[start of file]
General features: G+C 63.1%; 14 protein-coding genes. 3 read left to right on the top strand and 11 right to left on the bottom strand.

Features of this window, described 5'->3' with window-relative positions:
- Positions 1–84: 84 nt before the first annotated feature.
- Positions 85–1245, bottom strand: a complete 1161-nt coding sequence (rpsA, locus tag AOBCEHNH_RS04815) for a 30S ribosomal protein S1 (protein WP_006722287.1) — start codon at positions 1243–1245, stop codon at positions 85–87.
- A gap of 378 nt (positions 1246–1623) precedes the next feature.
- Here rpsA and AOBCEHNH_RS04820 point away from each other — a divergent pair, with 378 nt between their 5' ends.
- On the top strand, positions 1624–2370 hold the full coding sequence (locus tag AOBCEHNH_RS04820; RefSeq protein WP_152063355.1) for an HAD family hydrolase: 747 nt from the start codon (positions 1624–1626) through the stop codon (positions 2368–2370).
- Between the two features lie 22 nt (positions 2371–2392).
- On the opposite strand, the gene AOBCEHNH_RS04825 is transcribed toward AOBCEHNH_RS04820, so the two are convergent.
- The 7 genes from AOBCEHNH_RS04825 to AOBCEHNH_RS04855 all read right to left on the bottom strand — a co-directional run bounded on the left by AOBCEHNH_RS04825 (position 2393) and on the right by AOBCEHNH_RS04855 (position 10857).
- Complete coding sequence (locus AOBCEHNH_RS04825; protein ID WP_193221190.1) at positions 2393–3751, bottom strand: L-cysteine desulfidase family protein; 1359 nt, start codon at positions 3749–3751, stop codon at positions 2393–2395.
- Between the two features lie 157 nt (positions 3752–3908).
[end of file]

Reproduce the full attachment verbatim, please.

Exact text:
General features: G+C 63.1%; 14 protein-coding genes. 3 read left to right on the top strand and 11 right to left on the bottom strand.

Features of this window, described 5'->3' with window-relative positions:
- Positions 1–84: 84 nt before the first annotated feature.
- Positions 85–1245, bottom strand: a complete 1161-nt coding sequence (rpsA, locus tag AOBCEHNH_RS04815) for a 30S ribosomal protein S1 (protein WP_006722287.1) — start codon at positions 1243–1245, stop codon at positions 85–87.
- A gap of 378 nt (positions 1246–1623) precedes the next feature.
- Here rpsA and AOBCEHNH_RS04820 point away from each other — a divergent pair, with 378 nt between their 5' ends.
- On the top strand, positions 1624–2370 hold the full coding sequence (locus tag AOBCEHNH_RS04820; RefSeq protein WP_152063355.1) for an HAD family hydrolase: 747 nt from the start codon (positions 1624–1626) through the stop codon (positions 2368–2370).
- Between the two features lie 22 nt (positions 2371–2392).
- On the opposite strand, the gene AOBCEHNH_RS04825 is transcribed toward AOBCEHNH_RS04820, so the two are convergent.
- The 7 genes from AOBCEHNH_RS04825 to AOBCEHNH_RS04855 all read right to left on the bottom strand — a co-directional run bounded on the left by AOBCEHNH_RS04825 (position 2393) and on the right by AOBCEHNH_RS04855 (position 10857).
- Complete coding sequence (locus AOBCEHNH_RS04825; protein ID WP_193221190.1) at positions 2393–3751, bottom strand: L-cysteine desulfidase family protein; 1359 nt, start codon at positions 3749–3751, stop codon at positions 2393–2395.
- Between the two features lie 157 nt (positions 3752–3908).